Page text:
Death Toll In Lac-Mégantic Oil Train Disaster Rises To 13

The death toll in Quebec's oil train disaster jumped to 13 people on Monday and police said about 37 more people were missing, a sign the derailment and explosion could be the worst accident in Canada since the Swissair crash of 1998.

The death toll in the devastating oil train derailment in Quebec reached 13 on Monday, while an estimated 37 people remained missing, officials said after investigators finally got near where the runaway train exploded.

Quebec provincial police Sgt. Benoit Richard said Monday eight more bodies had been found in the wreckage, after conditions improved enough for inspectors to get better access to the charred site two days after the disaster. Police would not say where the bodies were located for fear of upsetting families.

Associated Press:

"All but one of the train's 73 tanker cars were carrying oil when they came loose early Saturday, sped downhill nearly seven miles (11 kilometers) into the town of Lac-Megantic, near the Maine border, and derailed. At least five of the cars exploded.

Maude Verrault, a waitress at downtown's Musi-Cafe, was outside smoking when she spotted the blazing train barreling toward her.

"I've never seen a train moving so fast in my life, and I saw flames ... Then someone screamed 'the train is going to derail!' and that's when I ran," Verrault said. She said she felt the heat scorch her back as she ran from the explosion, but was too terrified to look back.

The rail tankers involved in the derailment are known as DOT-111 and have a history of puncturing during accidents, the lead Transportation Safety Board investigator told The Associated Press in a telephone interview late Monday.

TSB investigator Donald Ross said Canada's TSB has gone on record saying that it would like to see improvements on these tankers, though he acknowledged it's too early to say whether a different or modified tanker would have avoided this weekend's tragedy.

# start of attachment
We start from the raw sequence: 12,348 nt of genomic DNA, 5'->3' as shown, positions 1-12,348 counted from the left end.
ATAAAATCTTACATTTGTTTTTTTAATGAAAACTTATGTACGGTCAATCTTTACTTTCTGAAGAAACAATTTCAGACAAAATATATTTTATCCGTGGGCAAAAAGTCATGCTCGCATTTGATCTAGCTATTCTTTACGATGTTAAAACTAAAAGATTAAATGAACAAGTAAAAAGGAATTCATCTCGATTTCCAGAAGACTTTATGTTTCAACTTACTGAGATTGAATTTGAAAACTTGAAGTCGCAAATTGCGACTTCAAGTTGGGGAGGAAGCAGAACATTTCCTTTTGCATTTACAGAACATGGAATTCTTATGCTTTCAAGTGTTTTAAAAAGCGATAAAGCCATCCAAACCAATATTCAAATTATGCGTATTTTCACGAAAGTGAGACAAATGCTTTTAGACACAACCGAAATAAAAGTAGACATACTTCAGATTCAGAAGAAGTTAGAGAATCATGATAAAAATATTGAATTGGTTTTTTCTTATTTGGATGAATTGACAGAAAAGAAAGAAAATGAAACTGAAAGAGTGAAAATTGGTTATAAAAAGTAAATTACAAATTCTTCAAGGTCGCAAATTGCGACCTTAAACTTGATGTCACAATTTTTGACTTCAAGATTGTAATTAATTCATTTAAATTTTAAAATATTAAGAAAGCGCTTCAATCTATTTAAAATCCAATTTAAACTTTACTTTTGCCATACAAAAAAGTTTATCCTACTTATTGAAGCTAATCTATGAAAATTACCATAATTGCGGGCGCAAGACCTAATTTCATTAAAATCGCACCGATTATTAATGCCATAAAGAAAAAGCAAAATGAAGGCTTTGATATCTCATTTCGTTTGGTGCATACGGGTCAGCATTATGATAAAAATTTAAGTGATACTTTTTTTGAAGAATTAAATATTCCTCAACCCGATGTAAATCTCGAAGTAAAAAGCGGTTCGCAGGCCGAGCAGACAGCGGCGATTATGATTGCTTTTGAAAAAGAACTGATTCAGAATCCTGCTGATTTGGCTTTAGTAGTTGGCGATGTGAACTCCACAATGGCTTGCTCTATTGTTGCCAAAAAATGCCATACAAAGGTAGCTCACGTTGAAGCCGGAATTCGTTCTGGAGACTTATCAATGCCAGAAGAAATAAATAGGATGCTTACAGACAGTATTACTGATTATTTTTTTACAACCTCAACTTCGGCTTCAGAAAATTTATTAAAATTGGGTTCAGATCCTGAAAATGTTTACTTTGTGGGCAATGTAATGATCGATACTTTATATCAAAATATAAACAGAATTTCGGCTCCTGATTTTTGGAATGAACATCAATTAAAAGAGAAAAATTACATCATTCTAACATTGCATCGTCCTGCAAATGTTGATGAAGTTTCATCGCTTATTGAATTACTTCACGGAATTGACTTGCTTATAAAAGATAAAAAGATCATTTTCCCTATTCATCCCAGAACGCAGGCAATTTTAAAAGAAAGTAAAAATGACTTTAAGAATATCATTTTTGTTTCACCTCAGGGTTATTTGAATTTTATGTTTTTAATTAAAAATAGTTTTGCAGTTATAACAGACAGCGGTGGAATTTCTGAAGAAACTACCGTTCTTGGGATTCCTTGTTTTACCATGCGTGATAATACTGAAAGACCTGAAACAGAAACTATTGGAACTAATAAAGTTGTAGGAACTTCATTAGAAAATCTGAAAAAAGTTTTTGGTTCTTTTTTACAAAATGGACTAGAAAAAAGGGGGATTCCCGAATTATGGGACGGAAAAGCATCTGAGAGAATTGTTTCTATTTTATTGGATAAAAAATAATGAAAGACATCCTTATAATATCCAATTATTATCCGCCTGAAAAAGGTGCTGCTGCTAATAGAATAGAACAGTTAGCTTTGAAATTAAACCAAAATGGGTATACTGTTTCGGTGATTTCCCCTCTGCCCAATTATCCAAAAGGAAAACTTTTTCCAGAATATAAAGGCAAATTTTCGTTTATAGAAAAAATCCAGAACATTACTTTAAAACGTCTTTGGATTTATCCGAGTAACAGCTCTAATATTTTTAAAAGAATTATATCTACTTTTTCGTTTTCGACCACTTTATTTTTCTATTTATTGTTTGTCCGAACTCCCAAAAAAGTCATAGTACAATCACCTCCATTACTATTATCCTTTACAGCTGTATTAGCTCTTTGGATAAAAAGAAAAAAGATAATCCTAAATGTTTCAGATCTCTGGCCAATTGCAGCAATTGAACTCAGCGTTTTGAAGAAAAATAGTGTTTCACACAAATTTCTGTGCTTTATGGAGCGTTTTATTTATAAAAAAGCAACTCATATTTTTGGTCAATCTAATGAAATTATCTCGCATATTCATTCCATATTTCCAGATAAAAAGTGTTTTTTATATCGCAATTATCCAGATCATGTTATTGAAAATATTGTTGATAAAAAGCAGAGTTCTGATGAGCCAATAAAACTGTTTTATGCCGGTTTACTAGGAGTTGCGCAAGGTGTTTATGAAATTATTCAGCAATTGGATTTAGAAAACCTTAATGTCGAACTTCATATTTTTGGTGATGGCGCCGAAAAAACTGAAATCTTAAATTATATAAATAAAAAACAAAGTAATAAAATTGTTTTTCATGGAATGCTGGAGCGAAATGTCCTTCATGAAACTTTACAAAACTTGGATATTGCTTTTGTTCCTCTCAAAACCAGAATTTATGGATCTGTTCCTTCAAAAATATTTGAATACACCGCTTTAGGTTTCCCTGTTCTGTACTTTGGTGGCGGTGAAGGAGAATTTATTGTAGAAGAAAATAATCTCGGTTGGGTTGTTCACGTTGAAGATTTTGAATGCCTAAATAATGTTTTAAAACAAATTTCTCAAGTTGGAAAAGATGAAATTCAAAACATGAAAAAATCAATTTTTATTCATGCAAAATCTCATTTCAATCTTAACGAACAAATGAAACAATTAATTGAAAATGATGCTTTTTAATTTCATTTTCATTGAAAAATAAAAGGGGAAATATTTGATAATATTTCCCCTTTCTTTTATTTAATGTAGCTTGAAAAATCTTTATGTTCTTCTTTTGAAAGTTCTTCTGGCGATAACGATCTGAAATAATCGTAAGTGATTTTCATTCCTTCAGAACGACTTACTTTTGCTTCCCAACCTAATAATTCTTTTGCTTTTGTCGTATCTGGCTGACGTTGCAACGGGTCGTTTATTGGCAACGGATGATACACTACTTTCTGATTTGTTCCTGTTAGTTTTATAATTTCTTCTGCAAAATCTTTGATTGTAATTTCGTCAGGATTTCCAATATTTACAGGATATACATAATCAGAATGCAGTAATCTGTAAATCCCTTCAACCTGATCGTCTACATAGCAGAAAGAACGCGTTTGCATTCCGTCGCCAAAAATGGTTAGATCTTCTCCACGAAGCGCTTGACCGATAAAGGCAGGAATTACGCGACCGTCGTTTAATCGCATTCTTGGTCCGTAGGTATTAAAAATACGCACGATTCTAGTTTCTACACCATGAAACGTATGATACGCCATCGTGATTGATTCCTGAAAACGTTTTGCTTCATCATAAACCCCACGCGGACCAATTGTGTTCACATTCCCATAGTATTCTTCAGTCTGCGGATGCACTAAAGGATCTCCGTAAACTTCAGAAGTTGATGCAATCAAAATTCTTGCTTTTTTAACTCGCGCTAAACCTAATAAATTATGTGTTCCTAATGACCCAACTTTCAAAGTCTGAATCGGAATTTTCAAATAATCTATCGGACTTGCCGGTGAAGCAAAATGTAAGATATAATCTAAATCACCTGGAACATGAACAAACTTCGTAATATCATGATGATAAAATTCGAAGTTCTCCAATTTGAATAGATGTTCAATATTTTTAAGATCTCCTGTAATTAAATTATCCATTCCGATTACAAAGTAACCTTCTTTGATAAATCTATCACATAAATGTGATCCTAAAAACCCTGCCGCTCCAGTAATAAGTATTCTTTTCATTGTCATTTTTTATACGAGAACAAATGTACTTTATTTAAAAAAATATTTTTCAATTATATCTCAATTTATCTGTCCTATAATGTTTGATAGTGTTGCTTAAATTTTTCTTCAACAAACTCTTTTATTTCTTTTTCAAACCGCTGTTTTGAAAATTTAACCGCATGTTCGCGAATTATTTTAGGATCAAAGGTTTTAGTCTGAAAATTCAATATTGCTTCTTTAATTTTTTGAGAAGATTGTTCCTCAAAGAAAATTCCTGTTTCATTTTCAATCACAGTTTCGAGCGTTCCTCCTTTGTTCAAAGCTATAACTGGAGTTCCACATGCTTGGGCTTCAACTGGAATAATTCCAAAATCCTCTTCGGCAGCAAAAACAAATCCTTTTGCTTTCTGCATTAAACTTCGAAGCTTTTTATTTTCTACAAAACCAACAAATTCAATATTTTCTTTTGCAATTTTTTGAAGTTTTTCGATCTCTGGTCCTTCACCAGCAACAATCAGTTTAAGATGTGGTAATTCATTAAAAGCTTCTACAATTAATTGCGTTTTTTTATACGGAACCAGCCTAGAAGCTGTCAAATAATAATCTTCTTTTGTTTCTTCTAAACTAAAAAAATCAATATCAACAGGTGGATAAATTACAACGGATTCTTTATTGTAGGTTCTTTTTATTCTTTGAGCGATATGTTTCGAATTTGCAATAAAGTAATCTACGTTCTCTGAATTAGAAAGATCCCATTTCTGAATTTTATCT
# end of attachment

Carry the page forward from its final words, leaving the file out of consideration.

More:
The DOT-111 is a staple of the American freight rail fleet. But its flaws have been noted as far back as a 1991 safety study. Among other things, its steel shell is too thin to resist puncture in accidents, which almost guarantees the car will tear open in an accident, potentially spilling cargo that could catch fire, explode or contaminate the environment."

Air brakes that would have prevented the disaster failed because they were powered by an engine that was shut down by firefighters as they dealt with a fire while the train was stopped overnight in Nantes, Quebec, the head of the railway that operated the train said on Monday.

Via:

"The train had been parked at a siding on a slope near the town of Nantes, which is 12 kilometers (8 miles) west of Lac-Megantic. The volunteer Nantes fire service was called out late on Friday night to deal with an engine fire on one of the train's locomotives.

Nantes Fire Chief Patrick Lambert told Reuters the crew had switched off the engine as they extinguished a "good-sized" blaze in the engine, probably caused by a fuel or oil line break in the engine.

The problem was that the engine had been left on by the train's engineer to maintain pressure in the air brakes, Ed Burkhardt, chairman of Montreal, Maine & Atlantic Railway (MMA), said in an interview. As the pressure gradually "leaked off," the air brakes failed and the train began to slide downhill, he said."

Canadian crash investigators say they will look at the two sets of brakes on the train: the airbrakes and the handbrakes. Members of the team are due to speak to reporters at 10 a.m. (1400 GMT) on Tuesday.

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Senior Editor, Lives in a gerrymandered district in Michigan.

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